Compared to other recent emergencies, there was little in the vein of additional global support for Armenian civil society organisations working on the front lines to address the humanitarian crisis, particularly from private philanthropy. Where was an Armenian democracy fund for example?

Armenian NGOs pivoted with great flexibility and adaptation to coordinate and deliver a response over Nagorno-Karabakh. Although operating on small annual budgets and predominantly relying upon volunteers, local activists and initiatives remain best positioned to provide timely, culturally-sensitive, and effective emergency responses. For example, Women’s Resource Center and Women’s Fund Armenia, among other local human rights and peace and justice groups, rapidly mobilised to accommodate the flux of refugees – the greatest majority of whom were women and children – with life-saving supplies, medical and psychological assistance.

Armenia is a small country of less than three million, a thriving society preserving a rich culture and history, despite surviving a genocide in the early 20th century. It is led by a government that, with all its flaws, has been democratically elected following a peaceful people-powered revolution in 2018, today a rarity in the post-Soviet space. The size of a country matters little when democracy is in danger. Armenia remains a ‘bright spot,’ to quote Samantha Power’s words, which, notwithstanding the war and global trends of democratic backsliding, has made significant strides in the past decade.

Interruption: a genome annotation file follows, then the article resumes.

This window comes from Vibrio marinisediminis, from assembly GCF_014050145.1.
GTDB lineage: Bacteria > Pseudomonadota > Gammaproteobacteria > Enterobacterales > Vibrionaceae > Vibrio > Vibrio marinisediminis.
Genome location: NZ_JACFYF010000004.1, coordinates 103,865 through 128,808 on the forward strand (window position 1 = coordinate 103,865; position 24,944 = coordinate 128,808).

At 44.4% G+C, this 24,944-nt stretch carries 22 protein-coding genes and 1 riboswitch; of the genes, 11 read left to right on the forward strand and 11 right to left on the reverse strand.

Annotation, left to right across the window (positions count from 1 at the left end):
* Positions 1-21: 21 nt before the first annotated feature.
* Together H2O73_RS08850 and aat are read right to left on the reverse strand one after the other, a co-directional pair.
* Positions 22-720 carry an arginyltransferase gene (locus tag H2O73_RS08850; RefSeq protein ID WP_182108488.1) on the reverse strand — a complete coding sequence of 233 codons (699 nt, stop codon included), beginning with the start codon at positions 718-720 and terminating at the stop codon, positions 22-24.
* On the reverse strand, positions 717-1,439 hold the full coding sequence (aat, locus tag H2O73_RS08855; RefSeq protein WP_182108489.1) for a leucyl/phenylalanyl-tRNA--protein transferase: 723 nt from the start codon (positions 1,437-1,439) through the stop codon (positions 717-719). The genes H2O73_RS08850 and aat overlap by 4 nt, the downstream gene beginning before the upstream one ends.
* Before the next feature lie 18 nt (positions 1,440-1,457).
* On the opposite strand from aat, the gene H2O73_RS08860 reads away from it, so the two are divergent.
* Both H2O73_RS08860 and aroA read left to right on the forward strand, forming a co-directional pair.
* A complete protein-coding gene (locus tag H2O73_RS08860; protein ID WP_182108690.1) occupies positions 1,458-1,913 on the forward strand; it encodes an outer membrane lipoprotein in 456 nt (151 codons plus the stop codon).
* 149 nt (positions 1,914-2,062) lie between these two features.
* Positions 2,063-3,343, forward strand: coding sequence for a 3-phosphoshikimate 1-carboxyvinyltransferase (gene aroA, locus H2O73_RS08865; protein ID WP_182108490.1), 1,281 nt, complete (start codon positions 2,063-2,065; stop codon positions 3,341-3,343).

The potential signing of a comprehensive peace agreement between Armenia and Azerbaijan risks being leveraged by anti-democratic actors within Armenia to undo the gains of the 2018 revolution. As part of the world continues to pour support into Ukraine as a bulwark against repression, both bilateral and private donors need to scale up investments to support civil society actors and institutional reforms in Armenia, an equally fledgling democracy in an increasingly authoritarian region.

Chiara De Luca is a human rights researcher and communicator based in London, UK